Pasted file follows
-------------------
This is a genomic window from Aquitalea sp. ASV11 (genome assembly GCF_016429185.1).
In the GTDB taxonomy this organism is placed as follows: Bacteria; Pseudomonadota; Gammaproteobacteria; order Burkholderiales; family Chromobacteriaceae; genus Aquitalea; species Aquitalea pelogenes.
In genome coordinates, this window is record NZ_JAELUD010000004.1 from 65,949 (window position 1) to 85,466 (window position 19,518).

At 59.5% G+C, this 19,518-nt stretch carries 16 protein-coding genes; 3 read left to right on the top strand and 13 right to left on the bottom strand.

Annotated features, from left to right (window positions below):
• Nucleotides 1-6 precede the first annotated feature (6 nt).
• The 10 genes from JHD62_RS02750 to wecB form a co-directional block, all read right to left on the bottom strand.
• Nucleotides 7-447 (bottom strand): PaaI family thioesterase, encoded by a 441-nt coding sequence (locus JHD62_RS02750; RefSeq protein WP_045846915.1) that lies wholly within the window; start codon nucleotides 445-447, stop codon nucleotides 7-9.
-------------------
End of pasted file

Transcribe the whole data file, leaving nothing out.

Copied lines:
This is a genomic window from Aquitalea sp. ASV11 (genome assembly GCF_016429185.1).
In the GTDB taxonomy this organism is placed as follows: Bacteria; Pseudomonadota; Gammaproteobacteria; order Burkholderiales; family Chromobacteriaceae; genus Aquitalea; species Aquitalea pelogenes.
In genome coordinates, this window is record NZ_JAELUD010000004.1 from 65,949 (window position 1) to 85,466 (window position 19,518).

At 59.5% G+C, this 19,518-nt stretch carries 16 protein-coding genes; 3 read left to right on the top strand and 13 right to left on the bottom strand.

Annotated features, from left to right (window positions below):
• Nucleotides 1-6 precede the first annotated feature (6 nt).
• The 10 genes from JHD62_RS02750 to wecB form a co-directional block, all read right to left on the bottom strand.
• Nucleotides 7-447 (bottom strand): PaaI family thioesterase, encoded by a 441-nt coding sequence (locus JHD62_RS02750; RefSeq protein WP_045846915.1) that lies wholly within the window; start codon nucleotides 445-447, stop codon nucleotides 7-9.